Handshake exception for Muslim students sparks debate in Switzerland

(Photo: © Peter Kenny / Ecumenical News)Switzerland's federal Justice Minister, Simonetta Sommaruga, addresses journalists in Geneva on Oct. 12, 2015.

Switzerland's government and its main teacher's union has criticized a decision by a school in the north of the country to exempt male Muslim students from shaking hands with their female teachers.

In Swiss schools, teachers often greet students with a handshake before and after a class.

But two male students at a school in Therwil in the canton of Basel, argued that Islam did not permit physical contact with a person of the opposite sex.

The school exempted the two students from the ritual, triggering a nationwide debate among non-Muslims and followers of Islam over whether the exception should have been made.

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The school principal, Jürg Lauener, defended his school's decision saying a compromise had been reached with the students involved, in that they also do not shake the hands of male teachers, Swissinfo reported.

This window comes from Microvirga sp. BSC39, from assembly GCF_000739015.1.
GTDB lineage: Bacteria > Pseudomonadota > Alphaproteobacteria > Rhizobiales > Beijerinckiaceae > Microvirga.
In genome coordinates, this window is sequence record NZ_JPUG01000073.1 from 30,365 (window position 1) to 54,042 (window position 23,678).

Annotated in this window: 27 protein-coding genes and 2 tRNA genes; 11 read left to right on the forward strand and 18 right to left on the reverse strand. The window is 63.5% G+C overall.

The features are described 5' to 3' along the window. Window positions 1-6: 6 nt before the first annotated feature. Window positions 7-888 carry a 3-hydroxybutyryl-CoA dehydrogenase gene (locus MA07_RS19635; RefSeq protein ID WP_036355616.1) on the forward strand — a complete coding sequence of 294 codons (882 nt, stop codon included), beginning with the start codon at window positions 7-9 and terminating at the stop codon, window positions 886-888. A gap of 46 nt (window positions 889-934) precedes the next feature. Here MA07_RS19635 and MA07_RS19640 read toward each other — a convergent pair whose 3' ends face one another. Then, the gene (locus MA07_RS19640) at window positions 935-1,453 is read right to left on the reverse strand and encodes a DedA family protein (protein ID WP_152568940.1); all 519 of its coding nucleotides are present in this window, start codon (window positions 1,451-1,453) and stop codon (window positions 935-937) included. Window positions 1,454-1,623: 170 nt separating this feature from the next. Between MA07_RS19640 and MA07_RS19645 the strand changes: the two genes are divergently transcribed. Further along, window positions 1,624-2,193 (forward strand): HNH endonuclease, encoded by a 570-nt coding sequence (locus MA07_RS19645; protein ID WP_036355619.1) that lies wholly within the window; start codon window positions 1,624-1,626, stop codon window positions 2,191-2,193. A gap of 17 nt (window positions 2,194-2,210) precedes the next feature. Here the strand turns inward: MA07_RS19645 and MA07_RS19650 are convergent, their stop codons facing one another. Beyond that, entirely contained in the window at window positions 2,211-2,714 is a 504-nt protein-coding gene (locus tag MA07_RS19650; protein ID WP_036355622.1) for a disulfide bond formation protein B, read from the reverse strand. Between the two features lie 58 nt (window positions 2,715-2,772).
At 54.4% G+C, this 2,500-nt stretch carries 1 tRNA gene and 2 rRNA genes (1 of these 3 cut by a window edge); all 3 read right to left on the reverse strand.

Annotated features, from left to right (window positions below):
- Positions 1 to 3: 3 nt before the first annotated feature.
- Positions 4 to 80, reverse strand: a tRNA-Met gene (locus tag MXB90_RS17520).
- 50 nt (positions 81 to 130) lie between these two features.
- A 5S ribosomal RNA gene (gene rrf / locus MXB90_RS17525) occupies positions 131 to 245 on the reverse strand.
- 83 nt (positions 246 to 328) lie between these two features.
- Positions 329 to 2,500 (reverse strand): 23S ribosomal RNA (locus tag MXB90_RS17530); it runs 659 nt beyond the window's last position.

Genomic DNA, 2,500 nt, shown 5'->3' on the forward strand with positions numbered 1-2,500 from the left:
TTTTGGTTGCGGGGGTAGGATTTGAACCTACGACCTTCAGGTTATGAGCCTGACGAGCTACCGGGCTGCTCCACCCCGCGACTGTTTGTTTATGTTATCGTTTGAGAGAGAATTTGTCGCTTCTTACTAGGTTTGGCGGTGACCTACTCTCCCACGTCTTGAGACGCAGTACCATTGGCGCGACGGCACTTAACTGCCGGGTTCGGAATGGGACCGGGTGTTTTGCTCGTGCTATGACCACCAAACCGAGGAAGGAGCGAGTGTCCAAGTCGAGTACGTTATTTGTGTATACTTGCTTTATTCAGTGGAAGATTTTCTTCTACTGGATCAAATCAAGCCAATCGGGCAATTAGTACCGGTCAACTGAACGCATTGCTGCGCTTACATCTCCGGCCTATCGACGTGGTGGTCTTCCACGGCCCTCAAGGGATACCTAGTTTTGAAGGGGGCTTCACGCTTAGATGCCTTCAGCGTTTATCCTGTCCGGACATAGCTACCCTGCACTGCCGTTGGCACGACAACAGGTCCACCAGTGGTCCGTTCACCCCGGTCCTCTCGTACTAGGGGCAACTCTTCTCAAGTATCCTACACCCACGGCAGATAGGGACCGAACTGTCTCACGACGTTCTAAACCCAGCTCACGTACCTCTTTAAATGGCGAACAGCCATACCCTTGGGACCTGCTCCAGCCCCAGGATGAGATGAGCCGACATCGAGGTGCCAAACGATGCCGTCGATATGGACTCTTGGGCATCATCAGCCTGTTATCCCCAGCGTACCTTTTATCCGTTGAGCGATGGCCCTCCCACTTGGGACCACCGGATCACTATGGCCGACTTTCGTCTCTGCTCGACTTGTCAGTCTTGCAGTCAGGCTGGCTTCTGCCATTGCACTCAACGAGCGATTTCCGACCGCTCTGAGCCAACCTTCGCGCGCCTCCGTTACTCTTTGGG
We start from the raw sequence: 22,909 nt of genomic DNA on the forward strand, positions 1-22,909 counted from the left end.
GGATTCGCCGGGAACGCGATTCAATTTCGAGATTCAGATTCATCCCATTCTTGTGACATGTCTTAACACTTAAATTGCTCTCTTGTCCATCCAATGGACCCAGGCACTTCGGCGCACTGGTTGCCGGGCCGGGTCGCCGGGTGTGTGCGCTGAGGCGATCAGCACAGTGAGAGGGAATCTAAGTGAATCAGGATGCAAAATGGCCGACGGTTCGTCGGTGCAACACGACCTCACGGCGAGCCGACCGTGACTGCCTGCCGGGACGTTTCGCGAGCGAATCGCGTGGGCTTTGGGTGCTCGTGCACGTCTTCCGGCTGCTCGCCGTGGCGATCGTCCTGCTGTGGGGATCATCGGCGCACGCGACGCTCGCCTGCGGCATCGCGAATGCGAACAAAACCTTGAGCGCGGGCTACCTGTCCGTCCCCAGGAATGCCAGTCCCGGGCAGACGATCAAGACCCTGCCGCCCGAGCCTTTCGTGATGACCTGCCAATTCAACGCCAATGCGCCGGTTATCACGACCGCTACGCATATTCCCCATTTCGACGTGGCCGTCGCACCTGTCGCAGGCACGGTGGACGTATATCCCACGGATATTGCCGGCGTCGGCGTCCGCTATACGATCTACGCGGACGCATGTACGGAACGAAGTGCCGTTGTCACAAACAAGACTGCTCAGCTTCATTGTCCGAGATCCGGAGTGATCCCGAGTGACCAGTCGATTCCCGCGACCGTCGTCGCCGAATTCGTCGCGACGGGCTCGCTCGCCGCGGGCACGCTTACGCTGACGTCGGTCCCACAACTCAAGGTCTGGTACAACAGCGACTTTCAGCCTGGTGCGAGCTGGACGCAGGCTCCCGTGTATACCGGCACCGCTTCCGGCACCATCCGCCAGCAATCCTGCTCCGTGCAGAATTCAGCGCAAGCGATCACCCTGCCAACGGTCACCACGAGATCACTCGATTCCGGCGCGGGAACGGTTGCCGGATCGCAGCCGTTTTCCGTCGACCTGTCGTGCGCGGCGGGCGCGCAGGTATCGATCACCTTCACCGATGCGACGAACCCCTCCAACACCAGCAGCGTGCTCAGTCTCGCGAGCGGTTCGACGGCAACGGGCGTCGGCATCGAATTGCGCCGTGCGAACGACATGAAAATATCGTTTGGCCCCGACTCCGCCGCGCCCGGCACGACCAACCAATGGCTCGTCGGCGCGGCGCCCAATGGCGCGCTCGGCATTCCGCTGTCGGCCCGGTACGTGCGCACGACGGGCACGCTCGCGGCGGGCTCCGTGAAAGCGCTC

"They are no longer allowed to shake the hand of any teacher, male or female. For us, that addresses the question of discrimination," Lauener told Swiss public television, SRF.

Switzerland's federal Justice Minister, Simonetta Sommaruga, however criticized the move, saying handshakes are part of Swiss culture.

TEACHERS' UNION

The Swiss teachers' union also disagreed with the Therwil school district's decision.

"The same rules should apply to all students," argued union president Beat Zemp.

He noted that the wrong signal is being sent to the students involved since they will need to shake hands with many peers and colleagues in their future lives, both male and female.

The Federation of Islamic Organizations in Switzerland said that a handshake between a man and woman "is permissible theologically."

It observed that politeness is important in Islamic tradition and that a handshake between teachers and students is "not problematic" and that handshakes between men and women are theologically permissible and common in some Muslim countries.

Some conservative Muslims argue that refusing to touch a woman is a sign of respect.

Muslims account for some five percent of Swizterland's eight million population, with Christians making up 71 percent and those with no belief 21 percent.

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